After years of being underutilized and otherwise ignored, Douglas Fluhrer Park emerged in 2014 as an important gathering space and focal point for the local community. Excitement began to swell as a result of the On the Wall Street Art Festival, which brought a collection of local artists and community groups together to breathe new life into the iconic graffiti-clad retaining wall over the course of a weekend-long spectacle. While many of those pieces have since been cannibalized by spray cans, the remnants of the original compositions reminds us of the potential for Douglas Fluhrer Park moving forward. Of course, that future could ultimately be jeopardized by the contentious Wellington Street extension, which would reduce the park to a thin ribbon of sod holding back two or more lanes of busy roads from the gentile shores of the Cataraqui River. Moreover, the reversal of the decision to demolish the nearby historic broom factory and the rejected massive housing project just down the shoreline raise hope as well as renew concern regarding how this important slice of Kingston’s waterfront will emerge in the coming years. Most recently, Douglas Fluhrer Park has been eyed as a potential site for the relocation of the historic 148 year-old grand trunk train station, which would be completely overhauled to provide high end retail and office space.
The park’s namesake, Douglas Fluhrer, worked as a planner with the City of Kingston for 36 years and during that time he is credited with establishing over 70 public parks; one of the highest ratios of urban park land in North America. He passed away two weeks prior to the inaugural On the Wall Street Art Festival. I’d like to think that he would have been pleased with the renewed interest and aesthetic of the park that was named in his honour.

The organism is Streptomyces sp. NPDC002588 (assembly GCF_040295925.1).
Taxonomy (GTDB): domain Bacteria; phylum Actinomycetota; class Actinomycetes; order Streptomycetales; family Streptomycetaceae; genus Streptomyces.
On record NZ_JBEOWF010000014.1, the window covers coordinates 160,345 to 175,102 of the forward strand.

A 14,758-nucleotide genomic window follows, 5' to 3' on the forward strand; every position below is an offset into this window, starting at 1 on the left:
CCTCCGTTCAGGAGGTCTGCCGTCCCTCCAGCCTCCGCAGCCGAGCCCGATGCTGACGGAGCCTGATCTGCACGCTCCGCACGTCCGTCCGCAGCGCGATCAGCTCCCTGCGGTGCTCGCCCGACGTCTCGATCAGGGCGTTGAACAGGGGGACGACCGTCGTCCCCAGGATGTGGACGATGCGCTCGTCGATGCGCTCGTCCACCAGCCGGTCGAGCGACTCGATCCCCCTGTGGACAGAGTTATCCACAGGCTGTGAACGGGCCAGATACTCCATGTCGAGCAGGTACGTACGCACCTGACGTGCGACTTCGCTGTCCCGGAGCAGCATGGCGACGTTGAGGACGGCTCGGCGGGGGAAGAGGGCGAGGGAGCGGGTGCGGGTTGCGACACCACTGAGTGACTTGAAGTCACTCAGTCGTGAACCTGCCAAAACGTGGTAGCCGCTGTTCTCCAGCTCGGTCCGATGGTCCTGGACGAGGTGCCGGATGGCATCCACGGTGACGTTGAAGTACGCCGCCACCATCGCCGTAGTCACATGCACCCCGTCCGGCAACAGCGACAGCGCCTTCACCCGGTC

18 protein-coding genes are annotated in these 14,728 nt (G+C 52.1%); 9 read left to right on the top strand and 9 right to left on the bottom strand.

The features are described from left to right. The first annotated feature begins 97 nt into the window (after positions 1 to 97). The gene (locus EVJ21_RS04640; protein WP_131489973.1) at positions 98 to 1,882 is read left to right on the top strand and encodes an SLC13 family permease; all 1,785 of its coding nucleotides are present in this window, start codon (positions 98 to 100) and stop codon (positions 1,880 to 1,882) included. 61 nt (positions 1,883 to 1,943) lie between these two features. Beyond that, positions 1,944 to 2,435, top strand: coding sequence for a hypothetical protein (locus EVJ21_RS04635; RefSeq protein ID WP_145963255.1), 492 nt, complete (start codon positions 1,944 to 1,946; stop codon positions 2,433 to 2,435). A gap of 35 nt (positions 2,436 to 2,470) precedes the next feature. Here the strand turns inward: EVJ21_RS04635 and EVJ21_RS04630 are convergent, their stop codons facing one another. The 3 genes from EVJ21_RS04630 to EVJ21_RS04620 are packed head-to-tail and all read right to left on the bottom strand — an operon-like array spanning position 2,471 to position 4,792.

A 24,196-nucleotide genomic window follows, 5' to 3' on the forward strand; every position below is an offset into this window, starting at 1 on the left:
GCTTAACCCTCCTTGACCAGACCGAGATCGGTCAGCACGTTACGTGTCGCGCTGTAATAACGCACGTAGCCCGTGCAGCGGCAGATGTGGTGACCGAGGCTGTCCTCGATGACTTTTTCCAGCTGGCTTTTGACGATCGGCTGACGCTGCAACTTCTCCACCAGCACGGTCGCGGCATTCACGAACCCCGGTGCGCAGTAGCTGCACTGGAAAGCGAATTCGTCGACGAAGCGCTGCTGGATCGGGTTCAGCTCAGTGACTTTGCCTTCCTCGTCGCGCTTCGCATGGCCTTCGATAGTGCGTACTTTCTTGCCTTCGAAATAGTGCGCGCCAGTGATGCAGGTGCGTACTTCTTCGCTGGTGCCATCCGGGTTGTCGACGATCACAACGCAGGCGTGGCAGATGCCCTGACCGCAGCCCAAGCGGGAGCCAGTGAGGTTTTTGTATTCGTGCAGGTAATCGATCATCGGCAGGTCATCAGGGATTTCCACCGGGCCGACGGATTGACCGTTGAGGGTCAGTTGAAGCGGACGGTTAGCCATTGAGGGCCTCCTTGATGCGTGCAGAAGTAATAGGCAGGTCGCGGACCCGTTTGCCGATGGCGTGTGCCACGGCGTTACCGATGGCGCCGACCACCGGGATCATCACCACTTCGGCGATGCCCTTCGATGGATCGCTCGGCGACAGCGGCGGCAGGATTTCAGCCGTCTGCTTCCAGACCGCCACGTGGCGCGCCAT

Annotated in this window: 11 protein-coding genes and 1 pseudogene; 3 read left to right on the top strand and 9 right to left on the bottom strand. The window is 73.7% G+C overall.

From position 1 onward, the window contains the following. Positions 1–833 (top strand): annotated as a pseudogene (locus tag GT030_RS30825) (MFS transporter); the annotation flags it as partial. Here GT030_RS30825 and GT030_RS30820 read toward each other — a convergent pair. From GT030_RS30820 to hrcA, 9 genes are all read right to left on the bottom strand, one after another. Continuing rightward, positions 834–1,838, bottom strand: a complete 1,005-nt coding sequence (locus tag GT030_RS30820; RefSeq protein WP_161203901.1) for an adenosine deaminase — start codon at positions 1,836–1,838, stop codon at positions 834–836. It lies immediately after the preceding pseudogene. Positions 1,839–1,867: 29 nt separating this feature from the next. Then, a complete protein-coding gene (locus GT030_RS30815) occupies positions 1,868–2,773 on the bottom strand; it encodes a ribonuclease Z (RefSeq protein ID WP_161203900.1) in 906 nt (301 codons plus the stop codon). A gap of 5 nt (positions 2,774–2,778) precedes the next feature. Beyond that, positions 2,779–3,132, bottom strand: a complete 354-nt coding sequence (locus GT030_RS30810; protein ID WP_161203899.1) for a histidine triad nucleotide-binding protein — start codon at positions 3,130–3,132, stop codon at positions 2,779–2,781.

The Water Access Group, who brought us the Shoreline Shuffle, has teamed up with the Friends of Kingston Inner Harbour to create Kingston’s first ever street art festival from August 18-24, 2014. City Council unanimously agreed that a festival celebrating talented Kingston artists perfectly reflects the city’s Culture Plan and Art in Public Places policy. On The Wall Street Art Festival will take place over the course of the week, with twenty Kingston artists painting, drawing and building artworks on the retaining wall that borders Doug Fluhrer Park at the end of Wellington Street. The artists will work daily from noon-8pm, creating large- scale works while members of the public are invited to visit the park to watch their creations come alive. The finished product will remain for one year and then painted over at what will hopefully become an annual event. On Saturday, August 23rd a Celebration Day will take place in the park with live music, food, flash mobs and other fun, family friendly events from 3pm-8pm.
Many cities all over the world have incorporated street art on the sides of large buildings, around everyday objects such as phone booths and even on sidewalks. These works of art add beauty and interest to the cityscape, and in many cases can also inspire and challenge.
The On The Wall Street Festival
hopes to democratize urban art in the City of Kingston and celebrate creativity by transforming the waterfront park into a lively public art venue where citizens and tourists alike can watch artists at work, from the beginning to completion of their unique contemporary art projects.
While the event is being sponsored, there is still a need for more funding to aid in the success of the Celebration Day. An Indiegogo campaign has been started, seeking out $6000 to go towards honorariums for the performers, a stage, chairs, tables and a solar powered sound system. Exceeding this goal will mean more, much deserved compensation for the artists and performers.
A list of participating artists can be found here. Be sure to visit the Indiegogo campaign to learn more about the impact art in public spaces can have and why it’s an important part of our community.
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